14 Sep 2014
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Patch Instagram photo by happygirltravels
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Patch Instagram photo by waymerich

The Leonid, Geminid Meteor Showers: When Will They Get Here?

The Leonid Meteor Shower is fast and bright and will appear to radiate from the constellation Leo the Lion in the pre-dawn hours of Nov. 17. The Geminid Meteor Shower won't come until Dec. 13.

The Leonid, Geminid Meteor Showers: When Will They Get Here? The Leonid, Geminid Meteor Showers: When Will They Get Here?

From Cartersville Patch

As you begin hanging holiday lights, cast your gaze upon the universe's natural fireworks, as well. 

Astronomers anticipate several meteor showers to take place over the next month. Here are the biggest ones:

Nov. 17: Leonid Meteor Shower

  • After years of heavier-than-average showers, the famous Leonids have returned and are expected to peak on Nov. 17 in the pre-dawn hours. These meteors are fast (about 40 miles per second) and can leave trails of smoke, according to  Astronomy.com. They will appear to radiate from the constellation Leo the Lion. "Many Leonids are also bright. Usually, the meteors are white or bluish-white, but in recent years some observers reported yellow-pink and copper-colored ones," according to the  website

Dec. 13: Geminid Meteor Shower

  • The last shooting star cluster before New Year's is the Geminid Meteor Shower, expected to peak in the pre-dawn hours after midnight between Dec. 13 and Dec. 15. They will be visible in all parts of the sky and streak through the sky at more than 50 meteors per hour, almost a meteor a minute, according to  EarthSky.com. The new moon is expected to fall on Dec. 13, making for optimal dark skies—as long as you avoid city lights and clouds, the  website states.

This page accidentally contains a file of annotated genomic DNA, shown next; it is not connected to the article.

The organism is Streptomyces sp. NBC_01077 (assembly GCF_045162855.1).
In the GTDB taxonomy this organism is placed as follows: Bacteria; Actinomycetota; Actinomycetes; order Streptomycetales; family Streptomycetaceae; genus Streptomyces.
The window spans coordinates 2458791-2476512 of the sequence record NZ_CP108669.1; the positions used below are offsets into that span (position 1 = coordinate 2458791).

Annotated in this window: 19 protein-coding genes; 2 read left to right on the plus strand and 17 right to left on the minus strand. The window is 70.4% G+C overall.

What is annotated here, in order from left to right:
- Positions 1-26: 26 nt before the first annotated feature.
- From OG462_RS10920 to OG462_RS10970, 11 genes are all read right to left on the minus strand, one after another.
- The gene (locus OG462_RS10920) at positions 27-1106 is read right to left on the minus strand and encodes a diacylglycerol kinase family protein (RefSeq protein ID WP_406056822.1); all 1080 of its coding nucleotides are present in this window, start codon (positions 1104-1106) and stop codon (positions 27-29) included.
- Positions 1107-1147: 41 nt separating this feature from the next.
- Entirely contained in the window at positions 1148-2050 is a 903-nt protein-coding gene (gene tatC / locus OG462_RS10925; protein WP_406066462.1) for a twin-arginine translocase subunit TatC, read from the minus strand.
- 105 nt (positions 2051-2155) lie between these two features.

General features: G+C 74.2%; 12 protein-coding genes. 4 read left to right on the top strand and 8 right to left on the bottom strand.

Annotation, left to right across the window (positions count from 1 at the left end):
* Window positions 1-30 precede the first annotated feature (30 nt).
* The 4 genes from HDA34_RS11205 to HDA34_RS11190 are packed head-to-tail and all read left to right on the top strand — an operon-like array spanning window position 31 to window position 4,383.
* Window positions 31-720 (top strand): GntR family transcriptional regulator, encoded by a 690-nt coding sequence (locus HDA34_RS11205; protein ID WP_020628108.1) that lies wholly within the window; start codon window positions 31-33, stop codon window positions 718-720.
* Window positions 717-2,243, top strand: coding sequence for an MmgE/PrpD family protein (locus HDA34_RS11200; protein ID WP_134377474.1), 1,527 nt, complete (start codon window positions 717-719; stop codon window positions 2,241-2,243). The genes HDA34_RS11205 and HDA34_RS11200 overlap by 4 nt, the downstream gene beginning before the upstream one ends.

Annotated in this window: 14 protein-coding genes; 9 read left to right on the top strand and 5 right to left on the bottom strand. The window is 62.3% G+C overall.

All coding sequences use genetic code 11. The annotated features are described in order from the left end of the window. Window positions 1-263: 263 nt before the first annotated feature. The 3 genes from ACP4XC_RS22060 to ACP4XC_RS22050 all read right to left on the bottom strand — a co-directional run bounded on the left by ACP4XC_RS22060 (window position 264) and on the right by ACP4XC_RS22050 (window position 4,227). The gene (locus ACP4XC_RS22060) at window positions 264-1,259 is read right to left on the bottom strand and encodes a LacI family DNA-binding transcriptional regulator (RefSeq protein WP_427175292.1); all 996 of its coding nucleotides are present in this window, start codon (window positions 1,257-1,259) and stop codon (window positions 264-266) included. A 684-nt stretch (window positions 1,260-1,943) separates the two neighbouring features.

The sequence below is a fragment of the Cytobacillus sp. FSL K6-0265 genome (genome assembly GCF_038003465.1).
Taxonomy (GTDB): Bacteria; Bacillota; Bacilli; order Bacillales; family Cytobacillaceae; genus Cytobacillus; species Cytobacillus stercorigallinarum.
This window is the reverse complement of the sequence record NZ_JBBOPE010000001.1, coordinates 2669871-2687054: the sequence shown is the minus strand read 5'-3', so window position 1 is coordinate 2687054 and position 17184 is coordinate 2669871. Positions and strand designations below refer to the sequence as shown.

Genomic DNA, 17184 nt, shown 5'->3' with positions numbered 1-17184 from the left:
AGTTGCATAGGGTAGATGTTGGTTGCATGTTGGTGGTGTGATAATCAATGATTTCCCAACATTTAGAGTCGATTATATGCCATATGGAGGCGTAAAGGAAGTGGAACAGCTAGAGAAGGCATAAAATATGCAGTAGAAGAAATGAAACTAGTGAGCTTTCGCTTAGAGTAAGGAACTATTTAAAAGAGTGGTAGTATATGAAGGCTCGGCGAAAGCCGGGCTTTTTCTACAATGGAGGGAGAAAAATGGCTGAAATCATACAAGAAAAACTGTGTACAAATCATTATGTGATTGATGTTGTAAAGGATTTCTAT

Be sure to schedule a night this season to bundle up with some blankets, hot chocolate and enjoy the light show in the sky.

Don't have access to a telescope? If you can't take advantage of Tellus Science Museum's observatory in Cartersville, which opens for tours during special events, maybe NASA's fireball camera at the musuem will capture and record meteors. Daily images from NASA fireball cameras can be viewed at fireballs.ndc.nasa.gov.

Tellus also is currently offering several planetarium shows, including "Live Tour of Tonight’s Sky."

If you're watching for meteor showers, snap some photos and share them with us by clicking "Upload Photos and Videos" or use the camera icon on our mobile apps.

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